Women’s basketball team grateful for ‘15th player’ – the fans
Program engages with local teams, community to show appreciation
The Ohio State University women’s basketball team is off to a hot start. The team is currently 21 and 4 and among the best in the Big Ten.
A key factor in the team’s success? The fans. The thousands that attend each game give the Buckeyes a boost every single time.
“They’re family,” said senior guard Hevynne Bristow.
This year, the players have made a concerted effort to reach more fans. Last year’s team made it to the Sweet 16 in the NCAA tournament, despite low expectations. Those players wanted to thank the fans who had rooted for them all year, said assistant coach Jalen Powell.
“We had a core group of players returning this year, so we wanted to focus on getting people to the games to see how well our team plays,” she said. “We also want the fans to see not only how good they are as players but how great they are as people.”
This led to a community outreach push. Local middle and high school teams were invited to games, clinics are offered with players, area teams are given the chance to play on the Schottenstein Center court during halftime and players sign autographs so they can meet fans one-on-one.
“It’s awesome, getting to know our fans,” Bristow said. “We meet new people, but we see a lot of the same faces now, too. It’s really special. I met twins at a clinic, and I still talk to them. We can talk about anything.”
“At a recent game, a little girl with Down syndrome came up to me during warm-up,” said senior guard Jacy Sheldon. “My sister has Down syndrome, too, so that was awesome. She talked to my sister a little bit, too, and we got to know her and her mom. That’s one of my favorite memories this year.”
“I remember one team, from my hometown,” said freshman forward and Centerville native Cotie McMahon. “I came out to sign autographs and I just hear them screaming my name. They made me feel so loved.”
In addition to meeting fans, players are excited to serve as role models for athletes, especially young women.
“If you see someone doing it, you know you can do it,” Powell said. “If you see someone achieving a goal, it becomes more of a reality for a young player. Why should they have self-doubt when they see someone else do it and be successful?”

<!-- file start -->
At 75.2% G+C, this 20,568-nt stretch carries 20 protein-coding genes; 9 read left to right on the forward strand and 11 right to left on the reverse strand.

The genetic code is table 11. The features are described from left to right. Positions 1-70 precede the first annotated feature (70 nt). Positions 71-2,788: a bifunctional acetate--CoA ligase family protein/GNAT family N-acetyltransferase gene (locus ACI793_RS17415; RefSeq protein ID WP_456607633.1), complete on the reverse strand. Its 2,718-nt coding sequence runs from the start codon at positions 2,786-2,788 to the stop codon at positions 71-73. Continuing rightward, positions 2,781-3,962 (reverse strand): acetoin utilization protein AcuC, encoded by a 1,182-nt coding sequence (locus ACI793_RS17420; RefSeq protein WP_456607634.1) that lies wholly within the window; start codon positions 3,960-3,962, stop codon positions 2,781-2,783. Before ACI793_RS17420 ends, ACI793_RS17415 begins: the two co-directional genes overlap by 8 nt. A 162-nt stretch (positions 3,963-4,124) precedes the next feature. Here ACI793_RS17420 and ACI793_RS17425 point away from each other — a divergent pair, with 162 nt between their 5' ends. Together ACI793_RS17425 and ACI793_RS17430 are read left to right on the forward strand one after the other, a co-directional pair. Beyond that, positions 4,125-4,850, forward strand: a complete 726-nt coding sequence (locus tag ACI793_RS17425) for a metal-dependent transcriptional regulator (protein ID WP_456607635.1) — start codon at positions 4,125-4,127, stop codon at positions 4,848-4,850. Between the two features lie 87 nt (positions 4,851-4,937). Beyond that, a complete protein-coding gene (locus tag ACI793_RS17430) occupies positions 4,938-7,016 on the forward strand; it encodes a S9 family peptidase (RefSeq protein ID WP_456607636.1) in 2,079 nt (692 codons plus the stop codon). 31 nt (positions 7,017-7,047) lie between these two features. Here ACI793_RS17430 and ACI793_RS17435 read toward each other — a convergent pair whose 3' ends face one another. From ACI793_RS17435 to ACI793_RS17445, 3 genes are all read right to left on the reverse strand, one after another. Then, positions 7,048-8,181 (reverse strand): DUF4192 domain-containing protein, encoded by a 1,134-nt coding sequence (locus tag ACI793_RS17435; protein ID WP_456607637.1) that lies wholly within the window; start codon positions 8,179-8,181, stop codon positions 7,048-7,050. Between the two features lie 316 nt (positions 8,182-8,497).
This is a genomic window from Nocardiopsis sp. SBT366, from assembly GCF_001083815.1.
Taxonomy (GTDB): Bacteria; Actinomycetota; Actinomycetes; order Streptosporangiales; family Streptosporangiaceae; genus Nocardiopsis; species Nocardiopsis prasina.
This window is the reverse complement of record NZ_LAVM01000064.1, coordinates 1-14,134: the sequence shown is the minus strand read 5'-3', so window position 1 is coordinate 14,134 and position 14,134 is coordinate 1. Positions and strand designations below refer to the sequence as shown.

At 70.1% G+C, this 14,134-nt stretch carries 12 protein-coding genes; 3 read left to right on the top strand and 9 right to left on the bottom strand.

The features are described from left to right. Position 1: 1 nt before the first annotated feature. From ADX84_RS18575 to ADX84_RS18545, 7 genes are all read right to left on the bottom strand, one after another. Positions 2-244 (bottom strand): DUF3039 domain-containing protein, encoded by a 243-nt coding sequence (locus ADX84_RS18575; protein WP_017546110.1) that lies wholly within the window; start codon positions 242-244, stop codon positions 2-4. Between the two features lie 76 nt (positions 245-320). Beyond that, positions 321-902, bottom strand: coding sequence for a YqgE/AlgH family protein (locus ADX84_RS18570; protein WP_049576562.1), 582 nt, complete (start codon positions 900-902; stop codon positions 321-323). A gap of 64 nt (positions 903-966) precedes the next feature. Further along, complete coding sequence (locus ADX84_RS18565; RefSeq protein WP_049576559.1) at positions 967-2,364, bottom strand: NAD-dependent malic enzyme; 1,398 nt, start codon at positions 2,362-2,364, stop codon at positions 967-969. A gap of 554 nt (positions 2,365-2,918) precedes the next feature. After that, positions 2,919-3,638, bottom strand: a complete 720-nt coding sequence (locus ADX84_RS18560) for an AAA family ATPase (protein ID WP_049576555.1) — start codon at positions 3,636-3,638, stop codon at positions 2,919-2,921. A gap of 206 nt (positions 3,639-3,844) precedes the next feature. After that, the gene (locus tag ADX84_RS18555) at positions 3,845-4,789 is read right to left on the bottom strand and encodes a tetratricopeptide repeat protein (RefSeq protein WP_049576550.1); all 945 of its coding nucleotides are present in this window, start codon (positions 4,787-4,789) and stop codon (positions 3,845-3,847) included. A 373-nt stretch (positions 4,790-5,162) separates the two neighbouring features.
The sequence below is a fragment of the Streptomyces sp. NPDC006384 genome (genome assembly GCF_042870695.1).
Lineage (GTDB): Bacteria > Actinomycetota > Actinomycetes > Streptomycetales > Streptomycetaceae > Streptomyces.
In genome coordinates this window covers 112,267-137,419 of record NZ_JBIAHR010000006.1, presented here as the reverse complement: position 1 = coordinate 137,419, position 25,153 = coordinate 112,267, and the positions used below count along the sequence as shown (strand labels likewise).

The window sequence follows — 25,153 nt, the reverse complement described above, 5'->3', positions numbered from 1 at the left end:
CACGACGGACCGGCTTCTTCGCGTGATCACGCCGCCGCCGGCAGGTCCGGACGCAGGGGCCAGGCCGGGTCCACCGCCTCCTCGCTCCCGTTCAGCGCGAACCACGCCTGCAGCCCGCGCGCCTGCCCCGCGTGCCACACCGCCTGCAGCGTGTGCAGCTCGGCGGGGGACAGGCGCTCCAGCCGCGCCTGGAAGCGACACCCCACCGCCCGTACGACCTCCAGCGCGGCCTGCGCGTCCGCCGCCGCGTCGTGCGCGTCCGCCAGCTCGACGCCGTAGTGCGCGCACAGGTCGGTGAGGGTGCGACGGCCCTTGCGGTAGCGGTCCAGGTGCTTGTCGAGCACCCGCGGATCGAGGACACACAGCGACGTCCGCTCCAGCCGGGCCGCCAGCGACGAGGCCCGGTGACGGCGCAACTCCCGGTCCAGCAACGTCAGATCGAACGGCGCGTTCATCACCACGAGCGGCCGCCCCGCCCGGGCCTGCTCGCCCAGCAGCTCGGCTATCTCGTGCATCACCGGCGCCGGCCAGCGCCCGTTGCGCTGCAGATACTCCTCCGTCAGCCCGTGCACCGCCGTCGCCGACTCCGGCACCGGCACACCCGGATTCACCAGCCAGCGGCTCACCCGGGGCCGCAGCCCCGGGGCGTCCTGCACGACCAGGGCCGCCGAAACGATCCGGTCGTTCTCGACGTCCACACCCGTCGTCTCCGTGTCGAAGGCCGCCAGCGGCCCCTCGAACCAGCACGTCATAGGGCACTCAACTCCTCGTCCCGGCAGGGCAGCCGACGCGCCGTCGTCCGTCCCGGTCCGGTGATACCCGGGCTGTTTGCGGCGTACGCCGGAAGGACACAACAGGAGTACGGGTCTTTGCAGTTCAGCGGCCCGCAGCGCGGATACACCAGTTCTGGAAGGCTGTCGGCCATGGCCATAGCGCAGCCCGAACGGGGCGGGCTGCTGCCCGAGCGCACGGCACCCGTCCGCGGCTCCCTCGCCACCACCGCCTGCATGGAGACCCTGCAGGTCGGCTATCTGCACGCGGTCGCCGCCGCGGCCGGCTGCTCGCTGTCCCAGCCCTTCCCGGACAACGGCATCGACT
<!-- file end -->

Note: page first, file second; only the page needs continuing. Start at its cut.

“Having women athletes to look up to is huge,” Sheldon said. “It was huge for us, too. Having the opportunity to do that for other kids is cool and special. That’s something we think about a lot and take pride in.”
Returning the support given to them is just as important for the team. In addition to the clinics, the team performs service projects in Columbus in the off-season.
“I’m not from Columbus,” said Bristow. “Growing up in New York, the Knicks and the Liberty [basketball] programs did a lot of community stuff. That made me want to be like them more, so us reaching out to our community in Columbus might inspire others to do the same.”
Fan support can help buoy spirits, too – during wins and losses.
“I want them to know that we’re going to keep going out there, every night, playing as hard as we can and trying to get a win,” Sheldon said. “That’s for each other but it’s also for them. They’re part of our journey.”
“We have 14 players on the team. It’s like having 15,” Powell said. “They’re our 15th player.”
“Whenever we get the chance, we tell them ‘thank you,’” she added. “Every time they sign an autograph, they say ‘thank you for coming.’ If they take a picture or talk to a child, they say ‘thank you for coming,’ because it means that much. It makes a difference. It shows in the way we play. It shows in the way we carry ourselves. It shows when we show up every day. We’re not just playing to win, we’re playing for our fans.”